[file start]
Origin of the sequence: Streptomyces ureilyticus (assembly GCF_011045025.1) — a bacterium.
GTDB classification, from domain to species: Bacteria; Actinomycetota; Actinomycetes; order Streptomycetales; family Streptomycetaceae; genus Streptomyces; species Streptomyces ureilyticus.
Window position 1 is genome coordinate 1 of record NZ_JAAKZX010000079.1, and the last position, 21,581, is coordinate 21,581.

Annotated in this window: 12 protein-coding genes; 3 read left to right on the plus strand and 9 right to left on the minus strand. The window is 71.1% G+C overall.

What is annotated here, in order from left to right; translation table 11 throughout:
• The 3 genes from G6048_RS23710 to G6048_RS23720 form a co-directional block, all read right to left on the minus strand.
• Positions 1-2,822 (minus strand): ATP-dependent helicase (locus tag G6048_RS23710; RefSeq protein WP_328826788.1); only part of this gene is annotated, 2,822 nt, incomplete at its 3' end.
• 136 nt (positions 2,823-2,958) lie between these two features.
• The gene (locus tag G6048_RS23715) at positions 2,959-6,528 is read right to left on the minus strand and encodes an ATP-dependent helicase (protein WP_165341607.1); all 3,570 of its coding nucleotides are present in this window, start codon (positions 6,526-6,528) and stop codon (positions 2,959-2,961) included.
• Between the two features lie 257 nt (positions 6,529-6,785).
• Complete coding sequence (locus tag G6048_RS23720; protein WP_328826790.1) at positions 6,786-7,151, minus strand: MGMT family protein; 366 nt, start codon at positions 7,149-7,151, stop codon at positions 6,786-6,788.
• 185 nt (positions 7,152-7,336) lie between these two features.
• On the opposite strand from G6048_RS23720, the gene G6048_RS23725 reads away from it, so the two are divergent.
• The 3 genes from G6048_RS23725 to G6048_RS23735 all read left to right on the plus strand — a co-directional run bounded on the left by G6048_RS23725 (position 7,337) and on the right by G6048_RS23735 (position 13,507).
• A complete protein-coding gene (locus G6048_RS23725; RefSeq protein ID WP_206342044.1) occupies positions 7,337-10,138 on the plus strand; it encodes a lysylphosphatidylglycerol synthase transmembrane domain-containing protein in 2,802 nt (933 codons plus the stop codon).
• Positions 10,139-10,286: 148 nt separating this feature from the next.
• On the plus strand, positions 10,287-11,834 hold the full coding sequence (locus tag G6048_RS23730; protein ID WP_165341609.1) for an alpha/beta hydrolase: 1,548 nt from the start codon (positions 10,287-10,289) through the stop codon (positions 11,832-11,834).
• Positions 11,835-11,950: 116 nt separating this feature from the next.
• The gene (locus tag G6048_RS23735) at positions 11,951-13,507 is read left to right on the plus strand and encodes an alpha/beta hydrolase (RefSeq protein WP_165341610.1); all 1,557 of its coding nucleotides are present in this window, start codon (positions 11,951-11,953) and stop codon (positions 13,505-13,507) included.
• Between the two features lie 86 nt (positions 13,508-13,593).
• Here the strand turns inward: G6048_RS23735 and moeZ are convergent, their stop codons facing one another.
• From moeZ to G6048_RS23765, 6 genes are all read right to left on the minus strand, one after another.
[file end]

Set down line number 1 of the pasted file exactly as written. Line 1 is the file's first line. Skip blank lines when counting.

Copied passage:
Origin of the sequence: Streptomyces ureilyticus (assembly GCF_011045025.1) — a bacterium.